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2018 AOS Classification Committee Proposals, Part 1

2018 is a new year, and time for new bird taxonomy proposals submitted to the American Ornithological Society’s North and Middle America Classification Committee, the volunteer group of ornithologists who make the split, lump, and name-change decisions that influence the ABA Checklist and our field guides.

We suggest the usual caveat, that it’s important to note that these are just proposals and the committee has yet to vote on them formally. There are some that are unlikely to make the cut for whatever reason, but in my opinion the proposals are often more interesting than the actual results anyway as we get a peek into the wild world of bird taxonomy as it exists from year to year.

This post will only mention those changes that affect the ABA Area, but if you’re interested in the whole ball of wax – the committee’s jurisdiction includes all of the North America south to Panama – please refer to the official list of proposals at the AOS’s website (.pdf).

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Transfer Japanese Bush-Warbler from Cettia to Horornis

Right off the bat we’re dealing with species added to the ABA Checklist because of the inclusion of Hawaii. Japanese Bush-Warbler is a member of the wide-ranging bush-warbler family Cettiidae, one of groups formerly considered together as “Old World Warblers” and since split into nearly a dozen new families with varying degrees of relatedness. It is native to east Asia but is an established non-native species on many of the southeast Hawaiian islands. New evidence suggests that the genus Cettia is made up of at least two, sort of related, groups of birds, and that Japanese Bush-Warbler and its closest relatives should be removed to the genus Horornis, a name that has already been widely adopted in the Old World.

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Change the English name of Rock Pigeon Columba livia back to Rock Dove

If you began birding in the 20th Century, you will likely recall the big, introduced, city pigeon as “Rock Dove”. The name was changed to Rock Pigeon in 2003 to conform to a change made by the British Ornithological Union (BOU) and has been so since. This proposal suggests that the common name of one species should not be the group name of other species, citing confusion with the unrelated Petrophassa pigeons of Australia, White-quilled and Chestnut-quilled Rock-Pigeons. Therefore, we may be seeing the return of Rock Dove to describe our feral population in North America and around the world.

What once was Rock Dove, may be Rock Dove again. Photo: Luke Seitz/Macaulay Library

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Split extralimital Mitrephanes olivaceus from Tufted Flycatcher M. phaeocercus, and extralimital Fluvicola albiventer from Pied Water-Tyrant F. pica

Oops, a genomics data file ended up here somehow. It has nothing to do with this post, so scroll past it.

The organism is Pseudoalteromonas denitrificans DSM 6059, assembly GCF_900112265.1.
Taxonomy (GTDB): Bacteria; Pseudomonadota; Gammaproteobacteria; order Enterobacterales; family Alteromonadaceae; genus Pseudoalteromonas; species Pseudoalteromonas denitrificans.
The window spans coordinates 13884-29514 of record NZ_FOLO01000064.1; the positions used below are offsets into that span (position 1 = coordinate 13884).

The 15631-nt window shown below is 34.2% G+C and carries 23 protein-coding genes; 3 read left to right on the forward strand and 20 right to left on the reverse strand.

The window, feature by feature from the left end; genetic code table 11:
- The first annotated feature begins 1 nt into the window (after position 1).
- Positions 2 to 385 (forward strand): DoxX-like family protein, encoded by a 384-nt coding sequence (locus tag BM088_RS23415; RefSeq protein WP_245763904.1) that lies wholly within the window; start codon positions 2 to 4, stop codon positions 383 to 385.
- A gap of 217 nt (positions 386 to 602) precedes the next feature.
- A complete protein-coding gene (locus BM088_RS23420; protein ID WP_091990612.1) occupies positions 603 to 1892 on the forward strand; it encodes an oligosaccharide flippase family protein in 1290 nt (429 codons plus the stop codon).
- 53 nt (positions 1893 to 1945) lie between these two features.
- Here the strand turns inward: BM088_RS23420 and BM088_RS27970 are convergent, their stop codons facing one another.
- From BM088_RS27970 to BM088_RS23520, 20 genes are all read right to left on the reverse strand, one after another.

Tufted Flycatcher is an infrequent visitor to the ABA Area, primarily in southeastern Arizona and western Texas. It consists of two populations, a northern group of the nominate subspecies, and a South American group of ssp. olivaceus, often called Olive Flycatcher, Olive Tufted-Flycatcher, or Olive-tufted Flycatcher, depending on who you ask. Splitting the northern population from the southern will not add a bird to the ABA Checklist, but it could see a name change. A name like Northern Tufted-Flycatcher would indicate the relationship with the southern population. Neither Fluvicola species occurs in the ABA Area.

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Split Luscinia to recognize Larvivora, Calliope, and Cyanecula

Luscinia is a largely Old World genus in the family Muscicapidae. They are essentially Old World flycatchers that act more like thrushes. In the ABA Area, Luscinia is represented by one localized Alaska breeder–Bluethroat–and three rare Alaskan vagrants–Siberian Rubythroat, Rufous-tailed Robin, and Siberian Blue Robin (also recorded in Yukon). Like many of the Old World mega-families, Muscicapidae has seen its share of taxonomic revision in recent years. This proposal would see all four species split among three new genera. Bluethroat becomes Cyanecula svecica, Siberian Rubythroat would get the endearing Calliope calliope, and Rufous-tailed and Siberian Blue Robin become Larvivora sibilens and cyane respectively.

Calliope calliope, coming soon to a Bering Sea island near you. Photo: Eric VanderWerf/Macaulay Library

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Transfer Lesser Whitethroat from Sylvia to Curruca

Lesser Whitethroat is an ABA Code 5 species, represented on the ABA Checklist from a single record from Gambell, St. Lawrence Island, Alaska, in 2002. Much like the Cettiid warblers above, the Sylviid warblers have been the recipient of much taxonomic revision in recent years, though this proposal does appear to be on slightly shakier ground than the bush-warbler proposal. In any case, should it pass, Lesser Whitethroat would appear on the ABA Checklist as Curruca curruca.

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The full list, including background information and recommendations is available here (.pdf). We’ll post the results of the voting when we see them this summer.

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Nate Swick

Nate Swick

Editor, Social Media Manager at American Birding Association
Nate Swick is the editor of the American Birding Association Blog, social media manager for the ABA, and the host of the American Birding Podcast. He lives in Greensboro, North Carolina, with his wife, Danielle, and two young children. He is the author of Birding for the Curious and The ABA Field Guide to Birds of the Carolinas.
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